What is it about?

The rapid advances in Information and Communication Technologies (ICT) has profoundly impacted the cultural industry, among others. Cultural institutions are commonly on the forefront of technological innovations, persistently exploring compelling ways to address new audiences and introduce novel means of interaction with cultural assets, thus transforming, enriching and enhancing the perceived cultural experience. The potentials of the new tools trigger new transdisciplinary perspectives for presentation, representation, management, interpretation, personalization and effective dissemination of information concerning cultural heritage and art. The emerging technological instruments are exploited to enable enhanced access not only in ‘brick-and-mortar’, but also in virtual cultural exhibitions. The recent explosion of the immersive technologies (Virtual Reality - VR and Mixed Reality - MR) offers unprecedented opportunities for learning, communication and entertainment in cultural spaces. VR/MR may play a key role in the presentation of the past and of polysemic cultural practices which can allow new sensations and meanings to arise. Among others, VR/MR technologies enable the exploration and interaction with important cultural artifacts, whilst in the physical space or immersed in a virtual environment; incorporate stimulating forms of storytelling to further entertain and engage visitors; allow the combination of exhibits physically distant from each other, or the exhibition of objects that have no physical presence and are born digital; provide valuable help for the digital preservation of heritage sites and cultural collections, research and communication for education, entertainment and tourism promotion. The affordances of immersive technologies urge cultural organizations to rethink, reimagine and perhaps reshape the very concept of museums and heritage sites.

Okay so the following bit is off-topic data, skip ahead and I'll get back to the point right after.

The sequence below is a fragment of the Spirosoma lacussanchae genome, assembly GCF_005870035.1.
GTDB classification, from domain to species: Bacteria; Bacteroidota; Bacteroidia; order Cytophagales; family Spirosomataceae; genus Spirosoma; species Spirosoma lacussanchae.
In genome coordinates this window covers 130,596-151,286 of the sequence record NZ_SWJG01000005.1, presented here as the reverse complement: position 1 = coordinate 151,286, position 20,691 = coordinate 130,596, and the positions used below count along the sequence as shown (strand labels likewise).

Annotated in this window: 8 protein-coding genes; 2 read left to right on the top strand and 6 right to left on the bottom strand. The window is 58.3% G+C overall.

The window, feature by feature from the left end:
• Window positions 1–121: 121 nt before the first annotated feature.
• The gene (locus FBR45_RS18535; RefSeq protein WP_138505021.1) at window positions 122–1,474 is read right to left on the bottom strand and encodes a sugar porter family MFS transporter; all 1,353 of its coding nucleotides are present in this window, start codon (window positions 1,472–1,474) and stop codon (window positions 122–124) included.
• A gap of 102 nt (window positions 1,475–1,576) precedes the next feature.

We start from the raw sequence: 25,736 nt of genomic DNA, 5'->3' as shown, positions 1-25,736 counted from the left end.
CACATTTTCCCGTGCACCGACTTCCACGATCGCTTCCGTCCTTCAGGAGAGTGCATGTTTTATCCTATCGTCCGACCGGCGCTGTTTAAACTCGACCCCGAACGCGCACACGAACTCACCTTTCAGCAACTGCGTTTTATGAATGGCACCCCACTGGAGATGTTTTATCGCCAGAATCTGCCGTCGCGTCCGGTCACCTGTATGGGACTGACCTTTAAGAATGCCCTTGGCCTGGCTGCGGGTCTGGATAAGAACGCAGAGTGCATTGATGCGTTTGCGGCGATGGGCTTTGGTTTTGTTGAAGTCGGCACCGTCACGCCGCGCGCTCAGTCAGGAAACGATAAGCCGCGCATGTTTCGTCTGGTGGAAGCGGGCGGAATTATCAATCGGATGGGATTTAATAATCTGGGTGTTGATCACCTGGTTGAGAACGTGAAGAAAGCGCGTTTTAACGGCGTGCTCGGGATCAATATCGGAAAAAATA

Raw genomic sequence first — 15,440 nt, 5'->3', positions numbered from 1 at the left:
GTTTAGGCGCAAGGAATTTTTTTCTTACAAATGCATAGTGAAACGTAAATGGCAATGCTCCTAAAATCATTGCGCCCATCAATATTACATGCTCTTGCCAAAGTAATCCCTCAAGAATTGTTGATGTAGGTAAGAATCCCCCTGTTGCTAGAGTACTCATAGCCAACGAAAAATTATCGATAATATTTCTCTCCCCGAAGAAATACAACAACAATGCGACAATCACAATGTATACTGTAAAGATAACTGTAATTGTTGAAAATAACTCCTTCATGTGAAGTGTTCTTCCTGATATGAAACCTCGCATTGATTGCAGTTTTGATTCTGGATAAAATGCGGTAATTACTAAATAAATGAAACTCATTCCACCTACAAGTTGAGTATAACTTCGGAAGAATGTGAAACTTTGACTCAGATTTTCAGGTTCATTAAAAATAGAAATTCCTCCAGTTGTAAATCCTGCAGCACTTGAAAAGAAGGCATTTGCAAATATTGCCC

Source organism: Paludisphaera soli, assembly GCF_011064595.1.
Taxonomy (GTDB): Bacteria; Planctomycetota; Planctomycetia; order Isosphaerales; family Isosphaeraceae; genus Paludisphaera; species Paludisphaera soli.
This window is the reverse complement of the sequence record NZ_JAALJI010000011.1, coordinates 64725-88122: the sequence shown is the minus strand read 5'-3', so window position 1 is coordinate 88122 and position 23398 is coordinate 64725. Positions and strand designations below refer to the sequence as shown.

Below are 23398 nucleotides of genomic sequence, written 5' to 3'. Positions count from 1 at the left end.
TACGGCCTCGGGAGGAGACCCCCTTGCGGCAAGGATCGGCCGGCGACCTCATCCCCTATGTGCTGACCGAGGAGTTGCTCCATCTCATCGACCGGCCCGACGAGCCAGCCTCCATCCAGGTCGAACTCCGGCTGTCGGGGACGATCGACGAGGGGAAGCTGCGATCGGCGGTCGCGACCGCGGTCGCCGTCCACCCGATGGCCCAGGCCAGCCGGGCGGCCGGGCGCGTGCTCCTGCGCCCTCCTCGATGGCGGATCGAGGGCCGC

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Why is it important?

The motivation behind this special issue is to solicit high-quality articles on all aspects pertinent to Virtual and Mixed Reality in Culture and Heritage and outline the state of the art in this exciting area of research.

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This page is a summary of: Special issue on virtual and mixed reality in culture and heritage, Personal and Ubiquitous Computing, February 2020, Springer Science + Business Media, DOI: 10.1007/s00779-020-01377-4.
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